Features and Columns · Movies

‘Princess Mononoke’ and The Importance of Compassion

There are few people-watchers quite like Hayao Miyazaki
Princess Mononoke Eye
Studio Ghibli
By  · Published on December 16th, 2020

Welcome to The Queue — your daily distraction of curated video content sourced from across the web. Today, we’re watching a video on the hallmarks of Hayao Miyazaki’s directorial style, via his masterpiece Princess Mononoke.

The films of animation director Hayao Miyazaki are many things: funny, warm, touching, beautiful. But one through-line that especially distinguishes his work is that Miyazaki movies feel alive. You can always count on a Miyazaki film to feel grounded and lived-in, even when it’s as fantastical and otherworldly as Princess Mononoke.

The 1997 film is set in a mythological version of Japan where villagers and samurai exist alongside elemental spirits and caustic curses. One such curse latches on to Prince Ashitaka after he slays an infected boar god. His quest to find a cure leads him to Irontown, a settlement whose industrial ways have put them in conflict with neighboring villages and nature itself.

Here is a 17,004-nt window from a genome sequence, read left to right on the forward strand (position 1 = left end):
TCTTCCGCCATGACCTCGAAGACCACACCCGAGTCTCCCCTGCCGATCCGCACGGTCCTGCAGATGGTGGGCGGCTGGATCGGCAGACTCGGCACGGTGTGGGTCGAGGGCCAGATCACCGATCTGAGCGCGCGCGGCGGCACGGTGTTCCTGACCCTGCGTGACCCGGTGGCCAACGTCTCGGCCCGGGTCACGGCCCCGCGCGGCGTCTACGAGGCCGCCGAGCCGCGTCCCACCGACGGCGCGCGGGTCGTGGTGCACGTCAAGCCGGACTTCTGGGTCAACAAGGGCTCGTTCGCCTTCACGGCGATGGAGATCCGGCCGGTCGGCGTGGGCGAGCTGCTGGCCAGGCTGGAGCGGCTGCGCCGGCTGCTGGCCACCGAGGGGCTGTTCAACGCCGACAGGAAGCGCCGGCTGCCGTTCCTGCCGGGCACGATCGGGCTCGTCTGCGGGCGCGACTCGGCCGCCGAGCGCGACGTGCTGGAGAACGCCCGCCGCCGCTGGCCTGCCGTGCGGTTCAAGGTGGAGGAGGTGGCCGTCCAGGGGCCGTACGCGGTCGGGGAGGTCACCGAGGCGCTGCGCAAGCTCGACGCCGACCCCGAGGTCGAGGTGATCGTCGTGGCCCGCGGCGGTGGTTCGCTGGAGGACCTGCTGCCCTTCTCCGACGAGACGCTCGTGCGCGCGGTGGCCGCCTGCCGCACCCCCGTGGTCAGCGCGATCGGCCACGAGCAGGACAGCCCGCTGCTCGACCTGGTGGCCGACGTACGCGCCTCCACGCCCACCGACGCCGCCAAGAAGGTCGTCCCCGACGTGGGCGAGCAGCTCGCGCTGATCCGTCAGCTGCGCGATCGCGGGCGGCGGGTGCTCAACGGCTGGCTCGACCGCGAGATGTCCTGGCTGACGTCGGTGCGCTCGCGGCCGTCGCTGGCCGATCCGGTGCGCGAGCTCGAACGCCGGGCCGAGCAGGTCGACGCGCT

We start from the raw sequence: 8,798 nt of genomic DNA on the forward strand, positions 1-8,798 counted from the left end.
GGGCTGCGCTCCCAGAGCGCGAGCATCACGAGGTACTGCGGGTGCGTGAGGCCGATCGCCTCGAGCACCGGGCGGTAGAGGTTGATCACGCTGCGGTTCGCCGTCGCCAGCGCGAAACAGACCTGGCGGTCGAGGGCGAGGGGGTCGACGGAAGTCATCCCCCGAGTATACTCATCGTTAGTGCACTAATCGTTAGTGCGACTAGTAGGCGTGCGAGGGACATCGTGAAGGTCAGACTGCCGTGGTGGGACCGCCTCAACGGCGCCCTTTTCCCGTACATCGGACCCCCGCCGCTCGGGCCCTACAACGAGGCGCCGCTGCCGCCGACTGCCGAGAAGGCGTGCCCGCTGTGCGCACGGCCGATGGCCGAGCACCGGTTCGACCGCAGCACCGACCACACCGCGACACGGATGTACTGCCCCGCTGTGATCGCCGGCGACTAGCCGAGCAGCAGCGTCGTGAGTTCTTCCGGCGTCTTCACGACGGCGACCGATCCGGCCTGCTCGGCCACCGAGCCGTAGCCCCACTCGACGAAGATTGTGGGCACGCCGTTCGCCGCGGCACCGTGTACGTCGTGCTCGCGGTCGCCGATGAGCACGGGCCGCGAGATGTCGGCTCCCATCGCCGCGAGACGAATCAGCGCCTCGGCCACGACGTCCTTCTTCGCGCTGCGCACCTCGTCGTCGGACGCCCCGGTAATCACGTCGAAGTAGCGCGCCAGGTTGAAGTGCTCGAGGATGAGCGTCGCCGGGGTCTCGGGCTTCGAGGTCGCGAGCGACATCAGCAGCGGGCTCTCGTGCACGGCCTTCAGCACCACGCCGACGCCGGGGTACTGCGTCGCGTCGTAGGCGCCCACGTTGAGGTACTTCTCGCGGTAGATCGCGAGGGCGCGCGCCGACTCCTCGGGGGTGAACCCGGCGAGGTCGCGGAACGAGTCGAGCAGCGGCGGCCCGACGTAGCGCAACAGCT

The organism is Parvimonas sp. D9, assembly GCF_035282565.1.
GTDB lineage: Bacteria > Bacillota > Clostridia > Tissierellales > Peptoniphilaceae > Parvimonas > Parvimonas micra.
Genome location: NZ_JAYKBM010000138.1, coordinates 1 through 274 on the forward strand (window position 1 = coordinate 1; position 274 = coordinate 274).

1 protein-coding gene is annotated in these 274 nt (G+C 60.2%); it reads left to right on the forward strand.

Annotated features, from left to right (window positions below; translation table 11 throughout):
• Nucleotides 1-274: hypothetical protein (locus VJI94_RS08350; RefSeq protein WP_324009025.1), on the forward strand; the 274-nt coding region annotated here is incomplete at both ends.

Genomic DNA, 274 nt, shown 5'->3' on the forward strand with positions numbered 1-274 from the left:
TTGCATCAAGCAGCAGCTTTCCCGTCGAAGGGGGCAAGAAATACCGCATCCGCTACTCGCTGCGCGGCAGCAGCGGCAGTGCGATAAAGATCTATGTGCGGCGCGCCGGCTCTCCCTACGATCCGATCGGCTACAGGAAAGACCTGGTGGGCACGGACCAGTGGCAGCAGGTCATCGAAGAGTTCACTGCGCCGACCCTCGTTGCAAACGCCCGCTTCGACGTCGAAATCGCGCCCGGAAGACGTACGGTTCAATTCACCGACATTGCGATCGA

As the video essay below describes, Miyazaki’s habit of people-watching peppers the film with achingly human gestures, as small and specific as swirling water in a dirty bowl before filling it. Ultimately, such precise, endearing details underpin Miyazaki’s more weighty observations about human behavior. Most pointedly: our capacity for destruction.

Ultimately, we’re reminded that, despite his grumpy reputation, Miyazaki’s spot-on assessments of humanity, be they small or large, come from a place of compassion. From an unwavering love for people, in all their complexity, and in spite of all our faults.

Watch “Princess Mononoke: Writing Humanity“:

Who made this?

This video was created by Accented Cinema, a Canadian-based YouTube video essay series with a focus on foreign cinema. You can subscribe to Accented Cinema for bi-weekly uploads here. You can follow them on Twitter here.

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Based in the Pacific North West, Meg enjoys long scrambles on cliff faces and cozying up with a good piece of 1960s eurotrash. As a senior contributor at FSR, Meg's objective is to spread the good word about the best of sleaze, genre, and practical effects.